Port of Antwerp unveils Methatug

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The Port of Antwerp-Bruges launches Methatug, hailed as the world’s first methanol-fuelled tug boat.

The Methatug, described as the world’s first methanol-fuelled tug boat, made its debut at the Port of Antwerp-Bruges on Tuesday, May 14.

The project was launched in 2021 as part of the European Union-funded Fastwater initiative, which aims to demonstrate the feasibility of methanol as a sustainable marine fuel.

Specifically, the port has commissioned the conversion of an existing tug to dual-fuel methanol propulsion.

The 30-metre-long tug boat has a traction force of 50 tons and can store 12,000 litres of methanol, enough for two weeks of tug work. The project is bankrolled by the European research programme Horizon 2020.

“Together with our partners, we are pioneering innovative technologies for the transition to alternative and renewable energy sources. The Methatug is a new and essential step in our efforts to make our fleet greener and become climate-neutral by 2050. Thanks to projects such as this, we are paving the way and hope to be an example and a source of inspiration for other ports,” Jacques Vandermeiren, CEO of Port of Antwerp-Bruges, said.

“The fact we are able to announce another world premier today (May 14) in the field of clean energy is fantastic news for our port and for the shipping industry in general. Just like with the Hydrotug, the world’s first hydrogen-powered tug boat, this project confirms our pioneering role in the field of energy transition. The ecosystem of our port platform forms an ideal, large-scale testing ground for this,” Annick De Ridder, Vice-Mayor of the City of Antwerp and President of the Board of Directors of Port of Antwerp-Bruges, said.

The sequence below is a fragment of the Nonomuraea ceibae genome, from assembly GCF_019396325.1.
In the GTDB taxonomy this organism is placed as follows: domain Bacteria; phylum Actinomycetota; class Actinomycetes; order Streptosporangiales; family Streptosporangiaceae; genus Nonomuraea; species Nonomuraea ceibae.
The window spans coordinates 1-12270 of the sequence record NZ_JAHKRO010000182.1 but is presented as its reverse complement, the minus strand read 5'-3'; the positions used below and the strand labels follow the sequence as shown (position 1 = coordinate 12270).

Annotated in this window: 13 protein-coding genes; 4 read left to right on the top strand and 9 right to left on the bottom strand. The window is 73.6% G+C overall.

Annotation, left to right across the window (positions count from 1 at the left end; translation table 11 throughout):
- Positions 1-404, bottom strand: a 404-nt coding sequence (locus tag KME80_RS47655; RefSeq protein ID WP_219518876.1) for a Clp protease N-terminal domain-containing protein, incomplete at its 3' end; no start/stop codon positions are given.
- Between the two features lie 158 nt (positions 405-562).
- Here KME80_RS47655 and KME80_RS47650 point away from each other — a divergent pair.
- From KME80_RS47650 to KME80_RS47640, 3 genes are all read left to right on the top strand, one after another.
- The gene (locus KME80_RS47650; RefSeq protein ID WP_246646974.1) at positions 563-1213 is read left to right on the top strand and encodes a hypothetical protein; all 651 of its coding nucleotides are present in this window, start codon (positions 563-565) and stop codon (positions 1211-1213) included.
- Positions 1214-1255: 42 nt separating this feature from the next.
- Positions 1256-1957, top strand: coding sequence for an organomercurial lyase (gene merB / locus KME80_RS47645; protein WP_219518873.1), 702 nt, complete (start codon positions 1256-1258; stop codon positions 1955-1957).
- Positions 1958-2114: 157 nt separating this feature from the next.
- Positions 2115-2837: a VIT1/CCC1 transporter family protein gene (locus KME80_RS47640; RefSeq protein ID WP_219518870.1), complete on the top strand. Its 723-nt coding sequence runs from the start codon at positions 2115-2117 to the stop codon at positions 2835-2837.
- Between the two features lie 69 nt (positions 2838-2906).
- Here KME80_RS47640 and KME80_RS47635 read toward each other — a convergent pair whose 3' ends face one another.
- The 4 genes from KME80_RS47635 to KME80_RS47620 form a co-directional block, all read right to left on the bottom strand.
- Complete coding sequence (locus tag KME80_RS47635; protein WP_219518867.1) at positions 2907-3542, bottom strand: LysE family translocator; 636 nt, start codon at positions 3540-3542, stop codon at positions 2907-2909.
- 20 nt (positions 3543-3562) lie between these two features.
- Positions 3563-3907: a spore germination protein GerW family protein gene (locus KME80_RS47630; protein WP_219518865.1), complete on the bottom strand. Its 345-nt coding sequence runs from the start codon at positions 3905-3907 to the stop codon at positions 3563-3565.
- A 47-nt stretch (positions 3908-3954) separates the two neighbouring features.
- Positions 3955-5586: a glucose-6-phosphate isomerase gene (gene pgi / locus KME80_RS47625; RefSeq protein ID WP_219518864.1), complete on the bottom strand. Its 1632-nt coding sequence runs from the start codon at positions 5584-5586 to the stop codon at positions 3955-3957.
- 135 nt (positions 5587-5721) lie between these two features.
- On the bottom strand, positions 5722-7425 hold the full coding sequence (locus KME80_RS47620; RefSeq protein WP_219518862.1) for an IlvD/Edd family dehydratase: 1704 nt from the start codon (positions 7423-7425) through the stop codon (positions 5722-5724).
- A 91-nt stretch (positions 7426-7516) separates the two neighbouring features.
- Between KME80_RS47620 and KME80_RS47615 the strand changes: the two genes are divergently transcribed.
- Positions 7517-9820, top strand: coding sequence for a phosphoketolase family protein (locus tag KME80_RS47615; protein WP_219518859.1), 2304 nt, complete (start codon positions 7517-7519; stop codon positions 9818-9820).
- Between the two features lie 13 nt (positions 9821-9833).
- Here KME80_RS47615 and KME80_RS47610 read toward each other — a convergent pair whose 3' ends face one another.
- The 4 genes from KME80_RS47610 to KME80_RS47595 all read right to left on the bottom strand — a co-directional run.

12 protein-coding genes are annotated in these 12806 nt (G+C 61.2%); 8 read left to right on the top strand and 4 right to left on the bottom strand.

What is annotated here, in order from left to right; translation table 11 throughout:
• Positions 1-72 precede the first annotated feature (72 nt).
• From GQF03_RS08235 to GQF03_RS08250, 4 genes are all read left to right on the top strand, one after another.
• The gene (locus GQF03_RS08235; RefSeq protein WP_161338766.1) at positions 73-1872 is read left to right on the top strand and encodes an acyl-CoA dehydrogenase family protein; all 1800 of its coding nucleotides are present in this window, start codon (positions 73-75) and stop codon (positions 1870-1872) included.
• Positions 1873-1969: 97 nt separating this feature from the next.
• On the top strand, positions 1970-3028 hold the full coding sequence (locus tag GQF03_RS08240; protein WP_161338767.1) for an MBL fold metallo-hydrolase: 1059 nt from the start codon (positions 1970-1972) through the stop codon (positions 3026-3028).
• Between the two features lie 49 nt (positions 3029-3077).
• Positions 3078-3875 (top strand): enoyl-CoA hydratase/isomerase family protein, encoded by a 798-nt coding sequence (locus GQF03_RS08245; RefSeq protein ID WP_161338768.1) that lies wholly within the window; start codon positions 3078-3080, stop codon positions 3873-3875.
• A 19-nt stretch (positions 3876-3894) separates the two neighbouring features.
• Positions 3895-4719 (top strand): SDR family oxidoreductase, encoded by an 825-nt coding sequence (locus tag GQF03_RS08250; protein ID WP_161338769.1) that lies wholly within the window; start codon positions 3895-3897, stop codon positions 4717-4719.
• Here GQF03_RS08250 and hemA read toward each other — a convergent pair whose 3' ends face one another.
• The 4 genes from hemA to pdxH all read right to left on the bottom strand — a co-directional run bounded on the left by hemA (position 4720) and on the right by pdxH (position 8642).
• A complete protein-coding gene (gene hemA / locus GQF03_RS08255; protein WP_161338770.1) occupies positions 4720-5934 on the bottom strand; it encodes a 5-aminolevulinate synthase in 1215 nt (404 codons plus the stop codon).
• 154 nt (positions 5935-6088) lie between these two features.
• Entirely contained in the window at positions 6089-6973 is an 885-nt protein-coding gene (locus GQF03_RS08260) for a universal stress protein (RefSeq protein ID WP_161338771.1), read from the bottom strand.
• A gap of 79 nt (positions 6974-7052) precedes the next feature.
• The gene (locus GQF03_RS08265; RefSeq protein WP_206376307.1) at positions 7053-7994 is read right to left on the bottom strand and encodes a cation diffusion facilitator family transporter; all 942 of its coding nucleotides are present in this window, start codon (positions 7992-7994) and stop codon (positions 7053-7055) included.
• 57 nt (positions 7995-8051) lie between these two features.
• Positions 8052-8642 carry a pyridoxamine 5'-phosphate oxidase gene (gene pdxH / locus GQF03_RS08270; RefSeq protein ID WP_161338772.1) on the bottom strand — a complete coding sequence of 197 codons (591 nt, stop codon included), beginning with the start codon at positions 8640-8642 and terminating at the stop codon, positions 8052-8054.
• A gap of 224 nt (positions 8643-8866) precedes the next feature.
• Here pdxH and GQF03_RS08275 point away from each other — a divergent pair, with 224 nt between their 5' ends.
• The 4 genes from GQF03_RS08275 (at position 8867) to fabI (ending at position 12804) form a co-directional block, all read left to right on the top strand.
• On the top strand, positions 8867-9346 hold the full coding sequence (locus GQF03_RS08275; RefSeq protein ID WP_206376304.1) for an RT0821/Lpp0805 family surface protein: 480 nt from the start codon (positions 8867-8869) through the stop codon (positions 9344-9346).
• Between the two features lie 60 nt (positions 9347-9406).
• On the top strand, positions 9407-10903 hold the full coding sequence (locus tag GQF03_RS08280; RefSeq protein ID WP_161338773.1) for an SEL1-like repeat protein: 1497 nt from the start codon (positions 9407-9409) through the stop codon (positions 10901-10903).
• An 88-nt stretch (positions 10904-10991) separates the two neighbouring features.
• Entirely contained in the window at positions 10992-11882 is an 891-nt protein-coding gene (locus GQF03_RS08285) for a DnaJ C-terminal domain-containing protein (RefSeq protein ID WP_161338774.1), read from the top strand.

Methatug specifications

  • 11-metre width, 29.5-metre length
  • Weight of 584 tonnes
  • 50-tonne bollard pull
  • Storage of 12,000 litres of methanol
  • two ABC 8DAC dual-fuel medium-speed engines

Besides the Port of Antwerp, which is supplying the tug boat, partners involved in this project include Belgian engineering company Multi, which carried out the feasibility study for the project, Swedish shipbuilder Scandinaos, which designed the vessel’s modifications, ABC (Anglo Belgian Corporation), which was responsible for converting the engine and for installing the methanol tanks and pipes, while the German company Heinzmann adapted the injectors. In addition, Ghent University has been in charge of the emission monitoring programme and the Canadian methanol supplier Methanex contributed to the trials.

As informed, De Witt Bunkering will supply the Methatug with methanol via truck-to-ship bunkering at the Port of Antwerp-Bruges Nautical Operational Cluster (NOC).

The project is part of a greening programme for the port’s fleet and an important step in the transition to a climate-neutral port by 2050.

The port has already added the Hydrotug 1, the first tug boat to run on hydrogen, and energy-efficient RSD tug boats to its fleet. Another electrically powered tug boat is set to follow later this year, as the first in Europe.

As the fifth largest bunker port in the world, Port of Antwerp-Bruges also aims to become a full-fledged multi-fuel port, in which seagoing and inland vessels will be able to bunker alternative, low-carbon fuels, such as methanol, hydrogen or electricity. In early April, the port hosted the first methanol bunkering with the deepsea vessel Ane Maersk.

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